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445 CES conducts CBRN training

Airmen with the 445th Civil Engineer Squadron’s readiness and emergency management flight, remove their protective equipment after completing their training Wright-Patterson Air Force Base, Ohio June 25, 2020. The training saw Airmen plan out routes and determine the best locations to place indicators of airborne threats while maintaining an alert and defensive posture, requiring them to wear Mission Oriented Protective Posture (MOPP) gear. (U.S. Air Force photo/Staff Sgt. Ethan Spickler)

Airmen with the 445th Civil Engineer Squadron’s readiness and emergency management flight, remove their protective equipment after completing their training Wright-Patterson Air Force Base, Ohio June 25, 2020. The training saw Airmen plan out routes and determine the best locations to place indicators of airborne threats while maintaining an alert and defensive posture, requiring them to wear Mission Oriented Protective Posture (MOPP) gear. (U.S. Air Force photo/Staff Sgt. Ethan Spickler)

Senior Airmen Chelsea Castleberry and Megan Hartley, members of the 445th Civil Engineer Squadron’s readiness and emergency management flight, apply personal threat indicators during training June 25, 2020. During the training, Airmen planned routes and determined the best locations to place indicators of airborne threats while maintaining an alert and defensive posture which required them to wear mission-oriented protective posture (MOPP) gear. (U.S. Air Force photo/Staff Sgt. Ethan Spickler)

Senior Airmen Chelsea Castleberry and Megan Hartley, members of the 445th Civil Engineer Squadron’s readiness and emergency management flight, apply personal threat indicators during training June 25, 2020. During the training, Airmen planned routes and determined the best locations to place indicators of airborne threats while maintaining an alert and defensive posture which required them to wear mission-oriented protective posture (MOPP) gear. (U.S. Air Force photo/Staff Sgt. Ethan Spickler)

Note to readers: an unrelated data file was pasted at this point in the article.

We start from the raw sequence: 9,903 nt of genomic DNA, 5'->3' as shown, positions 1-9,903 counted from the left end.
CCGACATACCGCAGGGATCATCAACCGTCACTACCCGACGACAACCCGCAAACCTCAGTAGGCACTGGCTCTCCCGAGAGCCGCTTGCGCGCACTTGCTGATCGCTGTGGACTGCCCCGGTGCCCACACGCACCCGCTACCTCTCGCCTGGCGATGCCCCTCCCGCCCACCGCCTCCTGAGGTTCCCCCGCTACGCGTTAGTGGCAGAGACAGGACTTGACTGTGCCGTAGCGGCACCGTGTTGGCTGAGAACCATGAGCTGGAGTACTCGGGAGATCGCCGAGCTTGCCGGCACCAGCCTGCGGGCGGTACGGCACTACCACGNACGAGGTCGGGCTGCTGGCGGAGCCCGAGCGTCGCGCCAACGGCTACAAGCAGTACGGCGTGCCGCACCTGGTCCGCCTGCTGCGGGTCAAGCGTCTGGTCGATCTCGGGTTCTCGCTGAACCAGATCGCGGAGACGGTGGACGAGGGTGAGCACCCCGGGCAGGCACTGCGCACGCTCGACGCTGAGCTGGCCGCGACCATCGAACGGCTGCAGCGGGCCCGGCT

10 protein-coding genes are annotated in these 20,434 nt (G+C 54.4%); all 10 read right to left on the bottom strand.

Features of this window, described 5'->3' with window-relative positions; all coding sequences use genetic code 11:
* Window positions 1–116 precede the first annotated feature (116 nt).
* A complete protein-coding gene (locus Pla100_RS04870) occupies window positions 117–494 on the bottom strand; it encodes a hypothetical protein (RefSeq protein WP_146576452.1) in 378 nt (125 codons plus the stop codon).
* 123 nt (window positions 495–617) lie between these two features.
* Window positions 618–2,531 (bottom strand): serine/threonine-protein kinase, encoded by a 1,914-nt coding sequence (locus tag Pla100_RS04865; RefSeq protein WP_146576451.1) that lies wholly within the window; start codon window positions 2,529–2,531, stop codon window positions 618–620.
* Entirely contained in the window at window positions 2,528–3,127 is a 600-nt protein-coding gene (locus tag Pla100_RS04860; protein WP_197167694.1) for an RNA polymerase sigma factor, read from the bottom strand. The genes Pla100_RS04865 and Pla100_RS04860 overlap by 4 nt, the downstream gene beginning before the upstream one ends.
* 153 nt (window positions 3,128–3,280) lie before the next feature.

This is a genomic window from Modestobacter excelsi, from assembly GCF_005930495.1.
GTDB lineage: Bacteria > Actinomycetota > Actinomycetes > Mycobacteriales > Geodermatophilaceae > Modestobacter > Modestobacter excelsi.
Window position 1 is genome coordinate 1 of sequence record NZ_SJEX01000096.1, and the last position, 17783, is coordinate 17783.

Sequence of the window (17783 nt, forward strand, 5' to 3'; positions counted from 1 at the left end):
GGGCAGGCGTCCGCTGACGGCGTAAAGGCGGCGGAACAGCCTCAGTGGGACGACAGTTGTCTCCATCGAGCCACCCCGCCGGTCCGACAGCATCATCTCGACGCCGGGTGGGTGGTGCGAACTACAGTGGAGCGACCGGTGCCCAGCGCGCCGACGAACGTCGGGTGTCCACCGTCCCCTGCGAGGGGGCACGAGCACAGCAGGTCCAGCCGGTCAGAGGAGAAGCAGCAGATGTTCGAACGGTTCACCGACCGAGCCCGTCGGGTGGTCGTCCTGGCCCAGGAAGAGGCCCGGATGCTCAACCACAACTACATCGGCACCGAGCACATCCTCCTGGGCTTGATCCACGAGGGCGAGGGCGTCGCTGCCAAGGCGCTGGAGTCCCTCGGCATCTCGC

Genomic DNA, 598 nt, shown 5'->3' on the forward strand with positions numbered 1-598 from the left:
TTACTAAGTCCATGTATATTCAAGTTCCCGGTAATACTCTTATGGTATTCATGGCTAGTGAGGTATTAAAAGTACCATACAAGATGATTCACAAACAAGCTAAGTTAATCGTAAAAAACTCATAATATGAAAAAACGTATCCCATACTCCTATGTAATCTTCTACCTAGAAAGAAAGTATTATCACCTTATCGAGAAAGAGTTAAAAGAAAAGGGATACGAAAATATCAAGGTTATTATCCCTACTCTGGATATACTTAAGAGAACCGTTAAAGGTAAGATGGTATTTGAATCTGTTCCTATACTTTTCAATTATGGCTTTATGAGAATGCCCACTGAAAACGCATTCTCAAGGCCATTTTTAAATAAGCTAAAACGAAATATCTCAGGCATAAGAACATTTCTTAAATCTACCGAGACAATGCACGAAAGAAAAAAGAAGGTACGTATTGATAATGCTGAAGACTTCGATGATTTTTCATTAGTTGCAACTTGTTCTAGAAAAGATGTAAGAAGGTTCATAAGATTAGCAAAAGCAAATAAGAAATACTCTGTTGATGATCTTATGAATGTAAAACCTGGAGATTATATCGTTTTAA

WRIGHT-PATTERSON AIR FORCE BASE, Ohio --

The 445th Civil Engineer Squadron’s emergency management flight conducted chemical, biological, radiological and nuclear training June 22 to June 25, 2020 at Wright Patterson Air Force Base, Ohio.

During the annual tour, members reinforced their skills in navigation, radiological contamination prevention and hazmat spill response along with other activities including mobile threat response and dismounted chemical reconnaissance and surveillance.

The completion of these activities prepared the emergency management flight to supplement the base’s emergency response infrastructure and provide education and support to the rest of the 445th Airlift Wing.

Master Sgt. Kathleen Wyatt, the senior NCO in charge of the CES readiness and emergency management flight, ensured that the flight emphasized preparedness.

“The necessity of our job is embedded in everything,” said Wyatt. “You can’t function when you aren’t secure, and it’s our job to think of these things ahead of time so that no one is at a loss when safety is critical. We are practicing all of our procedures so we can turn towards supporting the readiness of the wing because having the proper techniques to operate in a contaminated environment is extremely important for everyone to understand.”

Few are in a better position to understand the impact that invisible threats can have on global operations than the readiness and emergency management flight. Countless hours are spent by their Airmen in preparation to counter chemical, biological, radiological and nuclear threats and to share that knowledge with 445th members.

While the ongoing global pandemic has seen a dramatic shift in how Airmen access tools to coordinate with each other and fulfill their objectives, the CES and other 445th squadrons have risen to the challenge, tackling it head on and continuing in their dedication to supporting the mission at home and abroad.

“The training this week has been phenomenal,” said Senior Airman Jeremiah Gregorio, a training participant and CBRN instructor. “It’s nice to see that our Airmen can bring their knowledge together and contribute to the mission of our shop, squadron and wing.”

As the wing continues to prepare for operations, the CES provides a glimpse into how all Airmen will be expected to continue the fight while overcoming uncommon obstacles. Despite currently adjusting to the invisible enemy of COVID-19, 445th Airmen have continued to prepare themselves and their wing to confront other potential invisible threats in the future.